I've been thinking about what I or any of us can say on 9/11. I remember where I was—but we all do. I think often about how it changed us—but we all do.
What's begun to flag is our post-9/11 sense that government incompetence can endanger us. It still can—and more should say so.
1/ The President of the United States is a national security threat. Not because he's a Russian "spy" or "asset"—two things I do not believe—but because he acts with his own, not America's, interests at heart. Always. And that is *staggeringly* dangerous.
And more should say so.
2/ Every day Trump endangers us. Posting classified satellite photos. Needlessly enraging the Taliban. Coddling Kim Jong Un with "love letters." Sharing classified intelligence with foreigners in the Oval Office. Attacking our intelligence agencies.
He endangers us *every day*.
3/ After 9/11, we spent a lot of time looking at intelligence breakdowns. We've forgotten those lessons. Now we let Trump ruthlessly attack our intelligence agencies—that is, when he's not ignorning them—and there deliberately provoke them to be even more tribalist and secretive.
4/ After 9/11, we deeply considered how government officials process or manipulate intelligence—and how it leads to mass casualty events. Now we have a president who literally manipulates intelligence in public—remember "Dorian in Alabama" and the Sharpie—and it doesn't scare us.
5/ After 9/11, we were reminded that national security needs to be approached in a bipartisan way, lest we lose our sense of America as a nation of fellow travelers. Now Trump says that Democrats hate America, and attacks our friends and comforts our enemies abroad, and we shrug.
6/ I can't think of a single post-9/11 lesson that's stuck—in government or the populace at large. That Trump endangers national security daily is somehow beneath notice, now, though you can be sure that if it leads to a mass casualty event we'll all be like, "Uh, what happened?"
7/ The lesson post-9/11 was NEVER have a government unprepared to deal with foreign threats. Well, we HAVE one.
The lesson was NEVER have our intel agencies feel so self-protective they won't communicate with one another.
Well, we DO have that—because Trump attacks them daily.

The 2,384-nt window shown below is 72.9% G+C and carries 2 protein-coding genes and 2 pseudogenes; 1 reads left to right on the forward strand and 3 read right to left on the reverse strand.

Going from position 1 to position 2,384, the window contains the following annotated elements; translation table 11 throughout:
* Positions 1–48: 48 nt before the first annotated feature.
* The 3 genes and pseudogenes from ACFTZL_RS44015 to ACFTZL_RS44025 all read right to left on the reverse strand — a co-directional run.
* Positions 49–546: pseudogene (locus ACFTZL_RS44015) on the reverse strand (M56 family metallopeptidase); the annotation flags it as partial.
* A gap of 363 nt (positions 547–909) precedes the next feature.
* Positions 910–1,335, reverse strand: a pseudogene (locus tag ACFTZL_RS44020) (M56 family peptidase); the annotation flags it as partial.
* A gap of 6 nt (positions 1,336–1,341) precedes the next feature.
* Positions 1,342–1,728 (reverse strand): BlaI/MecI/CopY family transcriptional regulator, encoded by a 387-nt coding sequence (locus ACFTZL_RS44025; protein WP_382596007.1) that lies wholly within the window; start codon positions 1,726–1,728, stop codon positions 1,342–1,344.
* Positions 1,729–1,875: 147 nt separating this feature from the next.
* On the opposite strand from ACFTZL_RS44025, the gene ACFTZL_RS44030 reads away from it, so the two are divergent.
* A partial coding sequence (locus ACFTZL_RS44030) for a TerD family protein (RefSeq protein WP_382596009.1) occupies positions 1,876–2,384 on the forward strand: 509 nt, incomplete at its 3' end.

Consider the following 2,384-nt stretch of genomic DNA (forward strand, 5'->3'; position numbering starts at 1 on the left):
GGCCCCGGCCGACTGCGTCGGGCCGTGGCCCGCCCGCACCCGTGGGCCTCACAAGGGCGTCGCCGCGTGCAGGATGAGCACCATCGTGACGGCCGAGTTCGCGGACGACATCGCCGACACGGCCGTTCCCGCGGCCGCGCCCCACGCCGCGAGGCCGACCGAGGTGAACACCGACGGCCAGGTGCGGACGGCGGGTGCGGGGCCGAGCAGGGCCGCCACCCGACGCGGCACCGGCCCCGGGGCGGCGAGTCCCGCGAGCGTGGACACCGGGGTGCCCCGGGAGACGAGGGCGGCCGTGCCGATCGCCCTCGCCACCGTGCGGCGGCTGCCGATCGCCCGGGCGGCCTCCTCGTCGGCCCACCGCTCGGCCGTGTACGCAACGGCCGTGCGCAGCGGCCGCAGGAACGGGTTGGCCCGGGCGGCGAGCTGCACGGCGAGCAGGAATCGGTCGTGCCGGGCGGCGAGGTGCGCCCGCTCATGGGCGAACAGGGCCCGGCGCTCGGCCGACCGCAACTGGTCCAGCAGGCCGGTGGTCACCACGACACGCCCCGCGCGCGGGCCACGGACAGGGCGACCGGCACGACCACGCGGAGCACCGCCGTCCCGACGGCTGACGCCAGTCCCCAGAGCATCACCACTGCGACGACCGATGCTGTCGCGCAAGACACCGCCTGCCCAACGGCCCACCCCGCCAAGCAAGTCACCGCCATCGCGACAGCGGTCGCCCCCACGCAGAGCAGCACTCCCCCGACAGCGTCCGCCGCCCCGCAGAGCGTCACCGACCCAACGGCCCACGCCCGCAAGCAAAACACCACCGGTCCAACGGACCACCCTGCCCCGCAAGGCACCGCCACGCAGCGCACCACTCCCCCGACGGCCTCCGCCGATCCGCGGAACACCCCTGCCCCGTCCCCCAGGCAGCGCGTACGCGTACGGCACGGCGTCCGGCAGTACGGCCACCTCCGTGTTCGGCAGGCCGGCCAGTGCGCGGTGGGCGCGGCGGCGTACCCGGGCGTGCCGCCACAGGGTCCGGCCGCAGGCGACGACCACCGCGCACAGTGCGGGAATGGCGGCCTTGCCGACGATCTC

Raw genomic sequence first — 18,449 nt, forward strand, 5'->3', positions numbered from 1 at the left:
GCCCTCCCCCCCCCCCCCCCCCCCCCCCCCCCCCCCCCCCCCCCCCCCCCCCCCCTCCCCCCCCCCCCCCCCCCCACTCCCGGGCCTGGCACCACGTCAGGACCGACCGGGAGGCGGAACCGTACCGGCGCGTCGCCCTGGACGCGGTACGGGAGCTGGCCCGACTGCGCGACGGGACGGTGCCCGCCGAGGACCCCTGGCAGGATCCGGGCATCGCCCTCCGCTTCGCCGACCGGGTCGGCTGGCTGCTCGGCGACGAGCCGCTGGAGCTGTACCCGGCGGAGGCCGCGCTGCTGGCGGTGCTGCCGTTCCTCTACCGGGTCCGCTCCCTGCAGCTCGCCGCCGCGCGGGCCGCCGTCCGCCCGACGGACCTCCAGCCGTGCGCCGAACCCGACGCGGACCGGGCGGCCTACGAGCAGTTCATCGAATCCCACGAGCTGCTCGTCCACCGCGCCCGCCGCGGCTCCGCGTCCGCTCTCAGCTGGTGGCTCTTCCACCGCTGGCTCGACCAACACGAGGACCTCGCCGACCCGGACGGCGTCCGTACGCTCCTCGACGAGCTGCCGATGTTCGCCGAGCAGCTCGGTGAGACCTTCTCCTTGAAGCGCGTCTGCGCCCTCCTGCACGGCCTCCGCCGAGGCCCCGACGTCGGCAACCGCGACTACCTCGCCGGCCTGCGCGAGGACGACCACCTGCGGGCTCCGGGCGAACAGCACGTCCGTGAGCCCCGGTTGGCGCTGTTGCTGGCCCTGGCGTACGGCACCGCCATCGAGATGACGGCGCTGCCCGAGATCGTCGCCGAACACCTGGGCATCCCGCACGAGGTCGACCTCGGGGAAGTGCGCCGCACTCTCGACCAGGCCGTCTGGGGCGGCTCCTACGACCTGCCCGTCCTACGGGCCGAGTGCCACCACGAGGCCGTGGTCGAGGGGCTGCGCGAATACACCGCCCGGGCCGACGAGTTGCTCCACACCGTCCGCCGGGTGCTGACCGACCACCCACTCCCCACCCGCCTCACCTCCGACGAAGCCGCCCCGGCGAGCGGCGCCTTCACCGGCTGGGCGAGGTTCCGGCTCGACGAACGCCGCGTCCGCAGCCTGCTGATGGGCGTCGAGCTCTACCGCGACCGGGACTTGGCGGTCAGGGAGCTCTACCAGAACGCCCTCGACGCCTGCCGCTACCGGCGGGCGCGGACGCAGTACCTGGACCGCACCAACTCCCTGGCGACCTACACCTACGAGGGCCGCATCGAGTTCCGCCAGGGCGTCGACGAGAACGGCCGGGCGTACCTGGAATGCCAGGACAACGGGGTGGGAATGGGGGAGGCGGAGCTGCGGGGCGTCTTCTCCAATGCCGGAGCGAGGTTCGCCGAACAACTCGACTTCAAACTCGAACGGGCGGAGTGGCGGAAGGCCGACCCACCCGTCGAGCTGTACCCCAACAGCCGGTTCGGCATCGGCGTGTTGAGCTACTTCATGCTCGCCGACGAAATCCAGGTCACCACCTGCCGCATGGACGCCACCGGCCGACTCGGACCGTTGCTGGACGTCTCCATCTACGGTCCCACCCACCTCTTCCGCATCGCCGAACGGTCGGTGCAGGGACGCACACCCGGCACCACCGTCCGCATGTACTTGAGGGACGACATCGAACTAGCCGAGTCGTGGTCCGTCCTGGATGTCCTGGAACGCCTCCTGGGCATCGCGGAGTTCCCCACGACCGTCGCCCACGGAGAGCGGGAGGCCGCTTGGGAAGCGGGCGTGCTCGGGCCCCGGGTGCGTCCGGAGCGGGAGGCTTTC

8/ And entire party once known for prizing national security—the Republican Party—now has no interest in the subject whatsoever, and in fact wants our intelligence officials imprisoned for investigating foreign threats. How can we not talk about *that* on the anniversary of 9/11?
9/ The first major sign of Trump's NatSec team being woefully understaffed, mismanaged, and incompetent; of his foreign policy being bought and paid for; of his priority being himself, won't be a long book/article, it'll be our brave soldiers (or even civilians) dying needlessly.
10/ On the anniversary of 9/11, I'd like to say that we could have a safer nation, a more stable government, leaders who live by their oaths, a foreign policy that guards America's interests... but we don't. We don't because half the country doesn't give a sh*t about any of that.
UPSHOT/ I hope we all spend time today considering what 9/11 meant to us, our families, our communities, our government, our nation. And I hope we all reflect on whether the government—the people and policies—we now support is doing *anything* to keep us safe from another attack.
PS/ Apologies for the typos ("there" for "thereby"; "and" for "an"); it seems I hadn't gotten sufficiently through my coffee before I began typing. I hope folks understand that—typos notwithstanding—my thoughts today are deadly serious, and far darker than they should have to be.
You can follow @SethAbramson.
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